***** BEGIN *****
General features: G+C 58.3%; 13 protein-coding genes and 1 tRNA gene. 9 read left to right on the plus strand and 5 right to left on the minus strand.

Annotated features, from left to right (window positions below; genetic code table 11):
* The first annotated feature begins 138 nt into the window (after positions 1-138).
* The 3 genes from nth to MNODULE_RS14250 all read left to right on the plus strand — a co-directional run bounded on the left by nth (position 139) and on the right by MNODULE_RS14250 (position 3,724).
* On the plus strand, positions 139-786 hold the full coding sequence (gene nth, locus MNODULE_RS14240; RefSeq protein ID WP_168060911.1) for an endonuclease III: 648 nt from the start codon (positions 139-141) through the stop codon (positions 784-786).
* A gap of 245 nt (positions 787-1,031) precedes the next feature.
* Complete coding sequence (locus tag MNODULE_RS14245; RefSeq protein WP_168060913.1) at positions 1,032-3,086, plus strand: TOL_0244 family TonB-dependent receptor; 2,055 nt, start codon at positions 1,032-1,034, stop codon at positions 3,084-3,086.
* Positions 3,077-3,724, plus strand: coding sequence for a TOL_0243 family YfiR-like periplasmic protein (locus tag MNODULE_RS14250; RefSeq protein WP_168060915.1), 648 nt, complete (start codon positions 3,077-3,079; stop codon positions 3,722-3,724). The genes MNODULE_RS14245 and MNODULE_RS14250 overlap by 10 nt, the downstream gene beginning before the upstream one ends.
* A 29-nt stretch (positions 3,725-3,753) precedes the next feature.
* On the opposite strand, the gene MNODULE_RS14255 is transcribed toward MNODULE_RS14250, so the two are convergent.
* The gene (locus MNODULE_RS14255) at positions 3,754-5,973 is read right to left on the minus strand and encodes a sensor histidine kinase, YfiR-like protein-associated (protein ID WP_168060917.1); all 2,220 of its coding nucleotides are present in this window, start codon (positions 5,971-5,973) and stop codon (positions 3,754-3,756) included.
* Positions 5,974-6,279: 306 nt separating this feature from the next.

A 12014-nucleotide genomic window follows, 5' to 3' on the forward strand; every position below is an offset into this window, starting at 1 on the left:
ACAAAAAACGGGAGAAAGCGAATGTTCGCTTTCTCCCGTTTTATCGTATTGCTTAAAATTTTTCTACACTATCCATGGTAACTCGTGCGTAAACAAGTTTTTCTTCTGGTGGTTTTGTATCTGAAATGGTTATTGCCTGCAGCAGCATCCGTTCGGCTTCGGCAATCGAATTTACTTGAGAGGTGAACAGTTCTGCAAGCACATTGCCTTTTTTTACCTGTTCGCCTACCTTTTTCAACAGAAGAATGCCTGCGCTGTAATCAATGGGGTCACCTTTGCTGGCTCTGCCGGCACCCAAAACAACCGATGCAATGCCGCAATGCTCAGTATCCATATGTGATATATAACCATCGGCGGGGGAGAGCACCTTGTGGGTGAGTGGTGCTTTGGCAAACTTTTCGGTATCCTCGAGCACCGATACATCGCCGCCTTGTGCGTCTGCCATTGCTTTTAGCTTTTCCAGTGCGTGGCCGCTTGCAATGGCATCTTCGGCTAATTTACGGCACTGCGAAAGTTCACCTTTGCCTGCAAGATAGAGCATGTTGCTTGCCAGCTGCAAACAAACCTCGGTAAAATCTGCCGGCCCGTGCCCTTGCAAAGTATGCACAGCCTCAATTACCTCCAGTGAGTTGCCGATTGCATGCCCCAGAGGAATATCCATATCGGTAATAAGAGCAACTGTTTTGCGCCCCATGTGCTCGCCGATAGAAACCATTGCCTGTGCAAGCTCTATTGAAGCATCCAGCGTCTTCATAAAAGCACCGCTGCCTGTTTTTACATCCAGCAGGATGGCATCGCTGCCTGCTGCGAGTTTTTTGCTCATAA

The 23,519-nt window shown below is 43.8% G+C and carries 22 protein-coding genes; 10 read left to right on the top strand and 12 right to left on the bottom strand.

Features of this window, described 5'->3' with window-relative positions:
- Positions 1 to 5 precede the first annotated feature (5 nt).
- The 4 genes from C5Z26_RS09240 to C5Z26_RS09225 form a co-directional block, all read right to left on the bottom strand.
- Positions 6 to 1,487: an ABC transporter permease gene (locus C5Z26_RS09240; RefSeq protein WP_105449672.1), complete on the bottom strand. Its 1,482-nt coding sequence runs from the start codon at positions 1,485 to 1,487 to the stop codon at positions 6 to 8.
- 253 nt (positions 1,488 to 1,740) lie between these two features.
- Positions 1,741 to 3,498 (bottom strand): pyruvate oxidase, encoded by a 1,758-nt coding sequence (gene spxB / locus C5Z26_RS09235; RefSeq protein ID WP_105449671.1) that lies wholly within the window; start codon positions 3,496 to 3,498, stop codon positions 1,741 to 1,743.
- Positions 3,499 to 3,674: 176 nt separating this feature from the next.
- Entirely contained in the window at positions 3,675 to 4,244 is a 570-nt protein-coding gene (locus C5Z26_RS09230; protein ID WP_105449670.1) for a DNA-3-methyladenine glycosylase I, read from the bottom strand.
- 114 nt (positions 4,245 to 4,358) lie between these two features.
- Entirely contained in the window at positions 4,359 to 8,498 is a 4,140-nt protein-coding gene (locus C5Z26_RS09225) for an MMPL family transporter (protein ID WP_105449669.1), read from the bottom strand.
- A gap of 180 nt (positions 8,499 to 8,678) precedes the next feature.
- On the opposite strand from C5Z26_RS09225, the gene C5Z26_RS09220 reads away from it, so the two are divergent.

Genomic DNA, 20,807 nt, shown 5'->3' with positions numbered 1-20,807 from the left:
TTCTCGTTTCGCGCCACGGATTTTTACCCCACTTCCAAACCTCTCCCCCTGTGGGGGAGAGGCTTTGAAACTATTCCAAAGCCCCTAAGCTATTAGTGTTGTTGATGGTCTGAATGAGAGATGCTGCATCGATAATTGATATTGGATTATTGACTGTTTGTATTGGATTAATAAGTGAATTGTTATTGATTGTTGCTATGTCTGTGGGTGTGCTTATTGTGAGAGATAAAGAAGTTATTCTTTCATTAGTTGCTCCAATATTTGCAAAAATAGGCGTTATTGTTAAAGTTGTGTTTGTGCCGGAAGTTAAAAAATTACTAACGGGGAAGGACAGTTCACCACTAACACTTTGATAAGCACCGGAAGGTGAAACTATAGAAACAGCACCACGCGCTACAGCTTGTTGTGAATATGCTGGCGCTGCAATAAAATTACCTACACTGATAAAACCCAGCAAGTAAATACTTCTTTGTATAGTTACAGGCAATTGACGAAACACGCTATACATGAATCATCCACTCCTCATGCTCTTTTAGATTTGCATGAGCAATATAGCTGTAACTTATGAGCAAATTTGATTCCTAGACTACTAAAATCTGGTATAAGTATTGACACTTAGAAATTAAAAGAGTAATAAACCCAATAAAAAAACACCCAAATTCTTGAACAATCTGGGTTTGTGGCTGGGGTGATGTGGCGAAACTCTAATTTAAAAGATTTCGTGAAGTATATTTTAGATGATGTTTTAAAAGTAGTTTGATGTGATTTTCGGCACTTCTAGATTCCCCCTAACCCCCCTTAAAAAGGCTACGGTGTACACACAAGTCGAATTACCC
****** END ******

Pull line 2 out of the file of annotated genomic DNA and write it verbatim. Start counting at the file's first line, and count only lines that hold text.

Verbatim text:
Annotated features, from left to right (window positions below; genetic code table 11):